There are two types of cholesteatoma, congenital cholesteatoma (present at birth) where some skins cells grow in the wrong place behind the eardrum and develop into a cholesteatoma over time and acquired cholesteatoma (develops later in life).
A cholesteatoma is an accumulation of dead skin that occurs and grows in the middle ear behind the tympanic membrane (eardrum). A cholesteatoma usually occurs because of eustachian tube dysfunction and or chronic (longstanding) infection of the middle ear. (Otitis media). When working correctly the eustachian tube (the tube connecting the middle ear to the back of the throat), aerates the middle ear and equalises pressure between the outer and middle ear.If this function stops working, the air in the middle ear is absorbed, resulting in a buildup of negative pressure. This negative pressure may cause the tympanic membrane to retract and if there are any areas of weakness (usually from previous infections) a pocket or sac may be formed by the weakened area being sucked inwards. In this pocket or sac skin cells get trapped, being unable to disperse and continue to multiply, effectively growing in the middle ear cavity.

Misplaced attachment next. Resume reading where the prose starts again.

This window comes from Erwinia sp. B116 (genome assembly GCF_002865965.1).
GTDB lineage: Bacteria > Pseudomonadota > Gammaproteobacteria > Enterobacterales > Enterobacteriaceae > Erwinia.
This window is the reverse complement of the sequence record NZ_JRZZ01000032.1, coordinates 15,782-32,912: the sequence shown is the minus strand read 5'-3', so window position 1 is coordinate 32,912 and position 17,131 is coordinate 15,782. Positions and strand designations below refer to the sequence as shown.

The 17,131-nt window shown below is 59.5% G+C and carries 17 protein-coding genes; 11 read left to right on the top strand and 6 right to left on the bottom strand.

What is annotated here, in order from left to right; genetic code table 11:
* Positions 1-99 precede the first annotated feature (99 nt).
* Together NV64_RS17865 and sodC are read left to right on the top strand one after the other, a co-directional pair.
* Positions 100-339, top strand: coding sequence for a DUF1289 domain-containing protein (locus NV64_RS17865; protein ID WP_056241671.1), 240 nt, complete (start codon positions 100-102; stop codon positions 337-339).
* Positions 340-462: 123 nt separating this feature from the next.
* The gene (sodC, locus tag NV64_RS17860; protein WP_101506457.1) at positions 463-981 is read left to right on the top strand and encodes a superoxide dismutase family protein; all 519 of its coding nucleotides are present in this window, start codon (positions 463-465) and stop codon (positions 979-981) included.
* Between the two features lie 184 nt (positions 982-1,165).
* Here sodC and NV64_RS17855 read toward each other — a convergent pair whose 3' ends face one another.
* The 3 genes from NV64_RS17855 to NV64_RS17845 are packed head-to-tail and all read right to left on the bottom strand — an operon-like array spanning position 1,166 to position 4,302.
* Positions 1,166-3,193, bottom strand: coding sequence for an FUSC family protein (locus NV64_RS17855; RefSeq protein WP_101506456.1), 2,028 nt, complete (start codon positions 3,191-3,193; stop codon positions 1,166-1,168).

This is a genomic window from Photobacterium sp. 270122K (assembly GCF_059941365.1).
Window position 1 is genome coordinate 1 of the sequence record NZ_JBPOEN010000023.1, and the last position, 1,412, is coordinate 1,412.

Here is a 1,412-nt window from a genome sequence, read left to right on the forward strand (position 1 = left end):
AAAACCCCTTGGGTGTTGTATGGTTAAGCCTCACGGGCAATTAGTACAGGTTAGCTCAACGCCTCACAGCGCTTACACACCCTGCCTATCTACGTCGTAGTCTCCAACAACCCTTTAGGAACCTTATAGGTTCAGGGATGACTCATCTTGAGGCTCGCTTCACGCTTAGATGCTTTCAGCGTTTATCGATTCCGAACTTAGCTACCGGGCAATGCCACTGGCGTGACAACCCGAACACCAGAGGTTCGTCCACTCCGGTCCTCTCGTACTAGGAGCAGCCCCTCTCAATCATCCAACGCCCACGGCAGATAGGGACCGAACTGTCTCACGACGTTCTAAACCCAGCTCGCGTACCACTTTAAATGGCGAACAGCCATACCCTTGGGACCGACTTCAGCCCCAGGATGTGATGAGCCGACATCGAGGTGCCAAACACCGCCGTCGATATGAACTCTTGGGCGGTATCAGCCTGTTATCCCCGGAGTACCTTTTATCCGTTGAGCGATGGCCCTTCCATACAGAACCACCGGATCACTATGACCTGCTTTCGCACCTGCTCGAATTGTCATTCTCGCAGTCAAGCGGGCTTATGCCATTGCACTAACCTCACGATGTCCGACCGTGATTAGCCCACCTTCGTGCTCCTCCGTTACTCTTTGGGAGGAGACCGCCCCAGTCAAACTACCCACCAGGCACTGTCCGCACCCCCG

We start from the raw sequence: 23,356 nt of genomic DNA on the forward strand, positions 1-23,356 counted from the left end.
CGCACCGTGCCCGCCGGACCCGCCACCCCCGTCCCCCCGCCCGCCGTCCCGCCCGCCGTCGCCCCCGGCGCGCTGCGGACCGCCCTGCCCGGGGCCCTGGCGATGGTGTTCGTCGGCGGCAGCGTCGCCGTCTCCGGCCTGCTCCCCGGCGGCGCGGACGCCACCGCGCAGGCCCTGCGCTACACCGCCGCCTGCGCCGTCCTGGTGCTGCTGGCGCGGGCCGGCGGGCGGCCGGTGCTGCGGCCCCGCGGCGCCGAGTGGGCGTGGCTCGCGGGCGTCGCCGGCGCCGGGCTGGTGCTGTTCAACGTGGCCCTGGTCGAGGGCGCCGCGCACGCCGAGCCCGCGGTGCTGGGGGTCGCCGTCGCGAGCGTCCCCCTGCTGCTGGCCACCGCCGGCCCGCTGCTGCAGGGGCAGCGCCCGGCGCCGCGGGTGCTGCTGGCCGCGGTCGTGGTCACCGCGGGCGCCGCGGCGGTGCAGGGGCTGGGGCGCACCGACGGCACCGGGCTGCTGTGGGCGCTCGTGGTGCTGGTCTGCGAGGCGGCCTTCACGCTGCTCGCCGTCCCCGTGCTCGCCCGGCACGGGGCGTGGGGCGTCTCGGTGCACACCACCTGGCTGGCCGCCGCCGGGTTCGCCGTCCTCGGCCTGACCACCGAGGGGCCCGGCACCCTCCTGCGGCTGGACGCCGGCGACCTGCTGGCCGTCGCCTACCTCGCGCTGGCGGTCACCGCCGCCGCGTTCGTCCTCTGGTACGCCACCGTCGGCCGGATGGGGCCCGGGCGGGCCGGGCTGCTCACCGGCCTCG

A cholesteatoma can increase in size over time and may destroy the surrounding ossicular bones (malleus, incus and stapes) of the middle ear, affect the facial nerve, in extreme cases it can impair the cochlea (inner ear) causing deafness and the infection can even reach the brain. Hearing loss, dizziness, and facial muscle paralysis are rare but can result from cholesteatomas.
A foul smelling discharge may be one of the first symptoms noticed and as the cholesteatoma enlarges, it can cause a feeling of fullness in the ear, along with hearing loss, tinnitus and earache, usually behind the ear. It can also cause vertigo, dizziness and muscle weakness on the infected side of the face. (facial palsy).
After assessment, initial treatment may consist of a careful cleaning of the ear and antibiotics to clear up any infection but some cholesteatomas will require surgical intervention to remove the cholesteatoma and any infection but also to preserve hearing ability.
Treatment: Tympanomastoidectomy: This is removal of the tympanic membrane (ear drum) and all or part of the mastoid bone of the skull, (this is the rounded bone you can feel behind your ears) depending on the size and spread of the cholesteatoma. It is a common procedure but the remaining cavity left in the ear will require regular assessment and cleaning (removal of wax).Tympanoplasty: This is a less invasive technique usually with a better cosmetic appearance post surgery. However, it is associated with a higher risk of recurrence of cholesteatoma. Avoiding surgery the cholesteatoma may be treated with the aid of 'aural toilet'. This involves washing out the ear canal and sucking out any debris. This however has to be done on a regular basis and does not prevent growth of the cholesteatoma.